Open Bug 1523270 Opened 3 years ago Updated 2 years ago

Editable component (textarea) ctrl+z undo history lost after value property assignment


(Core :: DOM: Editor, defect, P5)




Tracking Status
firefox66 --- affected


(Reporter: myf, Unassigned)


Artificial (JavaScript) value change wipes textarea (text input) undo history, so invoking Undo command cannot revert it.

Simple test case in dataURI:

data:text/html,<!doctype html><title>Textarea history persistence test</title><textarea cols="50" rows="20" onblur="this.value+='\n\nValue amended. Now try to restore previous state.'">This is the initial value. Make some changes and then restore initial value using Menu - Edit - Undo (Ctrl+Z).%0A%0AThen press tab or click outside and try again.</textarea>

Expected outcome: Undo reverts both changes made by typing AND by JavaScript value assignment.

Actual outcome: Undo can revert only changes made by typing; JavaScript change sets initial state anew and erases prior history.

Haven't spotted exact version but appeared quite recently; bug is present in current stable branch (64), not present in older non-quantum fork [1]. As far as my memory goes, Firefox always retained history very well and I relied on it in my personal webapps quite blindly, so this is quite nasty regression FMOPW.

[1] (Tried current Basilisk with Gecko/20100101 Goanna/4.1 Firefox/60.9 Basilisk/20181218 , have nothing more at hand ATM.)

This is expected behavior (bug 1386484 and etc). Before landing some bugs, we always stored undo history even if setting value. Some browsers discard undo history by setting value and this causes performance issue (bug 1346723), so we decide that we change this behavior.

Priority: -- → P5

Oh, thanks for quick response. I was afraid it will be something like this. I understand that retaining history is expensive, but this certain optimization breaks UX of pretty much every 'simple JavaScript-aided textarea' in the wild: Wikipedia, Github [1] and even the MDN sample code showing principle of 'Inserting something to textarea' [2] comes into mind as notable examples.

I know performance is important and to be honest I always quite admired how much data could Firefox handle in such invisible detail as value history, but in this case it was too big sacrifice [3].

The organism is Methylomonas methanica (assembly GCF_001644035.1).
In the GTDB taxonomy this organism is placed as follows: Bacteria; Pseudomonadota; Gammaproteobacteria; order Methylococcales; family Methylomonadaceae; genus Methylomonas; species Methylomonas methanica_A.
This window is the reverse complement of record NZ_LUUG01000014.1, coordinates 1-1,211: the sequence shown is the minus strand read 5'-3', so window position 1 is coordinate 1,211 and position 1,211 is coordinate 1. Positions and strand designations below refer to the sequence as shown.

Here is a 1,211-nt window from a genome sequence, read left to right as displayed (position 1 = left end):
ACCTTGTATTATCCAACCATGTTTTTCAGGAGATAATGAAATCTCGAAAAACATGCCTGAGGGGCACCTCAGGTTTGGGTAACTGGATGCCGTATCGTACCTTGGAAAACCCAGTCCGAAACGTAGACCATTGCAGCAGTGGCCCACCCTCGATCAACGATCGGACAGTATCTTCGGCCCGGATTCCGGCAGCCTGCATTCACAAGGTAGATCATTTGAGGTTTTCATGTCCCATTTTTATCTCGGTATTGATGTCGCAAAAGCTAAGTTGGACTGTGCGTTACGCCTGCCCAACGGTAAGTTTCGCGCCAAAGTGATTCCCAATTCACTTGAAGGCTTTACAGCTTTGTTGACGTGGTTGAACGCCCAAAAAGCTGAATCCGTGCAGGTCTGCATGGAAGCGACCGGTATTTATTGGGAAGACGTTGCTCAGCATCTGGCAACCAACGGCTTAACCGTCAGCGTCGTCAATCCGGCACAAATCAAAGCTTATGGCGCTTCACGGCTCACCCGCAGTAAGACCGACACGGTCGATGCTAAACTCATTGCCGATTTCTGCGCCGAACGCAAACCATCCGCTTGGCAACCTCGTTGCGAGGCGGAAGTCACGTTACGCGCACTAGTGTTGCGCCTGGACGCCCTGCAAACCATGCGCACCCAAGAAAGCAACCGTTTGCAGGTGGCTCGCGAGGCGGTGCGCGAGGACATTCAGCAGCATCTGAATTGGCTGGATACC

So is this decision final? If so, it should be mentioned at MDN page as a warning (First affected Firefox version was 57, is it right?), such as "Don't forget to implement own value history management if your script amends elements value", with corresponding code sample ("original ctrl-z restoring shim").

[1] Type word into comment textarea on e.g. Github issue page, select it, press Ctrl+B. Your word is now surrounded with asterisks. To revert it you have to manually delete asterisks on both sides. You have also lost undo history. /Better type them asterisks yourself next time./
[3] And if you want to be on par with "some browsers", keep in mind their history management is often a joke. Maybe performance improving joke, but still UX joke.

This is extremely annoying.
Many websites rely on the undo history not being reset when the contents of a textarea are changed, as mentioned before.
Implementing a custom undo system using javascript is messy and impractical (There appears to be no way to modify the undo buffer, or properly detect undo events (remember, not every OS uses ctrl+z))

This is great remark: I haven't realized there is no such event handler like onundo or onbeforeundo or anything similar what would be prerequisite for reliable way to revert to prior text value.

I was thinking about simplest shim remedying such crippling value assignment and thought it could be possible to, for example, "simply clone" (sic!) the textarea element, save and hide the original instance with history intact, save information about last selection "somewhere", amend the clone and swap to original when need arises (= history buffer of the clone reaches it's beginning, i.e. invoking undo there changes nothing). Like you said, there is no reliable way to know when such need arises, so any attempt to hotfix this in simple and reliable way is doomed in advance. Not only because listening to keyboard events is clearly wrong (as you mentioned), but moreover because undo command can be invoked from textarea context menu or even Main menu Edit submenu, i.e. "uncapturable" for JavaScript in the page.

So again, is it really worth to be broken (but, eh, "fast") the same way like every other current browser?
Should we (web developers) really throw away textarea elements and switch to something like Codemirror the moment we decide to add something like "make bold" / "add signature" button?

It would be nice competitive advantage to have reliable text fields again. I'd really like to show off how I could return back to any state my field had, regardless how was its content formed.

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